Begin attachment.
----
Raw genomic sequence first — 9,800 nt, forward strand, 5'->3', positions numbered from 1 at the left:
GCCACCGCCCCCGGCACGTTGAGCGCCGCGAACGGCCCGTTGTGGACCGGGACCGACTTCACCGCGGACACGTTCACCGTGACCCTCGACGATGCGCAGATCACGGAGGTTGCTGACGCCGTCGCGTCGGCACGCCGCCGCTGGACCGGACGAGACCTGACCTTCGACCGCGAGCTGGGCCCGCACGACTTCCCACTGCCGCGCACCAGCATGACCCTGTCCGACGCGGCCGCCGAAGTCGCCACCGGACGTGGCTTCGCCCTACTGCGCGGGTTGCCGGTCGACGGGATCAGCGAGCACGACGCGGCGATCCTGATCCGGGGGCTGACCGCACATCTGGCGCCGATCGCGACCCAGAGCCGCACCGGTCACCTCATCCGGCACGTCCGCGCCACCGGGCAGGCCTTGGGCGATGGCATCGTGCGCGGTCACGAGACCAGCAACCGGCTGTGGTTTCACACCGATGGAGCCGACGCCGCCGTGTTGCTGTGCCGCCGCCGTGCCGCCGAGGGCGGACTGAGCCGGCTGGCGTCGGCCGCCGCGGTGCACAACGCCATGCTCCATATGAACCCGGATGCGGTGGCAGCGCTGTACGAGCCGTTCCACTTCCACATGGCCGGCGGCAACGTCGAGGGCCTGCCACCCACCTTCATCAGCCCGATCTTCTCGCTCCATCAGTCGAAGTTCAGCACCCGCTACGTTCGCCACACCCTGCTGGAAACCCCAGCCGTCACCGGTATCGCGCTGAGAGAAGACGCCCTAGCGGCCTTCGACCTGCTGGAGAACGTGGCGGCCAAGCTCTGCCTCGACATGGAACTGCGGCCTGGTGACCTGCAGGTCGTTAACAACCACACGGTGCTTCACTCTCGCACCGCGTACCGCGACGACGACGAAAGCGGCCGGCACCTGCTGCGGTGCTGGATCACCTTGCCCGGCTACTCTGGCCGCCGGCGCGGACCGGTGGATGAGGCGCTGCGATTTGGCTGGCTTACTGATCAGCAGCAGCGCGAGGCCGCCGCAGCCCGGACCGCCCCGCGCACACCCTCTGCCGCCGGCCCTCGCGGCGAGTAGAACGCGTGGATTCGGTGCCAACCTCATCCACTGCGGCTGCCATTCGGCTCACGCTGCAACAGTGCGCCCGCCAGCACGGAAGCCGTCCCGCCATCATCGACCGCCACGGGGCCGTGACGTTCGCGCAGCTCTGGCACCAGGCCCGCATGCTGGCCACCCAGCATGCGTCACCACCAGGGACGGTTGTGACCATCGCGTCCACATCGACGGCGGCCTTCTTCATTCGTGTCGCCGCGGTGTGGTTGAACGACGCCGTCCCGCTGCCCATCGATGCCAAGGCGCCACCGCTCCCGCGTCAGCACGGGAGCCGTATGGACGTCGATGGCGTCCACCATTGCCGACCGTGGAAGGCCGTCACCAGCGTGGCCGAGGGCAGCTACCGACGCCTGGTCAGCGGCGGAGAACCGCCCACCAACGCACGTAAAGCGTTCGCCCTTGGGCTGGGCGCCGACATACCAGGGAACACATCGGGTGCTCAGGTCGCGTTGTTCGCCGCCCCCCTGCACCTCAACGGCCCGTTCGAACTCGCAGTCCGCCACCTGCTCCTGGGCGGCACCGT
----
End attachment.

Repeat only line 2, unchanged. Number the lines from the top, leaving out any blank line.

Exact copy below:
GCCACCGCCCCCGGCACGTTGAGCGCCGCGAACGGCCCGTTGTGGACCGGGACCGACTTCACCGCGGACACGTTCACCGTGACCCTCGACGATGCGCAGATCACGGAGGTTGCTGACGCCGTCGCGTCGGCACGCCGCCGCTGGACCGGACGAGACCTGACCTTCGACCGCGAGCTGGGCCCGCACGACTTCCCACTGCCGCGCACCAGCATGACCCTGTCCGACGCGGCCGCCGAAGTCGCCACCGGACGTGGCTTCGCCCTACTGCGCGGGTTGCCGGTCGACGGGATCAGCGAGCACGACGCGGCGATCCTGATCCGGGGGCTGACCGCACATCTGGCGCCGATCGCGACCCAGAGCCGCACCGGTCACCTCATCCGGCACGTCCGCGCCACCGGGCAGGCCTTGGGCGATGGCATCGTGCGCGGTCACGAGACCAGCAACCGGCTGTGGTTTCACACCGATGGAGCCGACGCCGCCGTGTTGCTGTGCCGCCGCCGTGCCGCCGAGGGCGGACTGAGCCGGCTGGCGTCGGCCGCCGCGGTGCACAACGCCATGCTCCATATGAACCCGGATGCGGTGGCAGCGCTGTACGAGCCGTTCCACTTCCACATGGCCGGCGGCAACGTCGAGGGCCTGCCACCCACCTTCATCAGCCCGATCTTCTCGCTCCATCAGTCGAAGTTCAGCACCCGCTACGTTCGCCACACCCTGCTGGAAACCCCAGCCGTCACCGGTATCGCGCTGAGAGAAGACGCCCTAGCGGCCTTCGACCTGCTGGAGAACGTGGCGGCCAAGCTCTGCCTCGACATGGAACTGCGGCCTGGTGACCTGCAGGTCGTTAACAACCACACGGTGCTTCACTCTCGCACCGCGTACCGCGACGACGACGAAAGCGGCCGGCACCTGCTGCGGTGCTGGATCACCTTGCCCGGCTACTCTGGCCGCCGGCGCGGACCGGTGGATGAGGCGCTGCGATTTGGCTGGCTTACTGATCAGCAGCAGCGCGAGGCCGCCGCAGCCCGGACCGCCCCGCGCACACCCTCTGCCGCCGGCCCTCGCGGCGAGTAGAACGCGTGGATTCGGTGCCAACCTCATCCACTGCGGCTGCCATTCGGCTCACGCTGCAACAGTGCGCCCGCCAGCACGGAAGCCGTCCCGCCATCATCGACCGCCACGGGGCCGTGACGTTCGCGCAGCTCTGGCACCAGGCCCGCATGCTGGCCACCCAGCATGCGTCACCACCAGGGACGGTTGTGACCATCGCGTCCACATCGACGGCGGCCTTCTTCATTCGTGTCGCCGCGGTGTGGTTGAACGACGCCGTCCCGCTGCCCATCGATGCCAAGGCGCCACCGCTCCCGCGTCAGCACGGGAGCCGTATGGACGTCGATGGCGTCCACCATTGCCGACCGTGGAAGGCCGTCACCAGCGTGGCCGAGGGCAGCTACCGACGCCTGGTCAGCGGCGGAGAACCGCCCACCAACGCACGTAAAGCGTTCGCCCTTGGGCTGGGCGCCGACATACCAGGGAACACATCGGGTGCTCAGGTCGCGTTGTTCGCCGCCCCCCTGCACCTCAACGGCCCGTTCGAACTCGCAGTCCGCCACCTGCTCCTGGGCGGCACCGT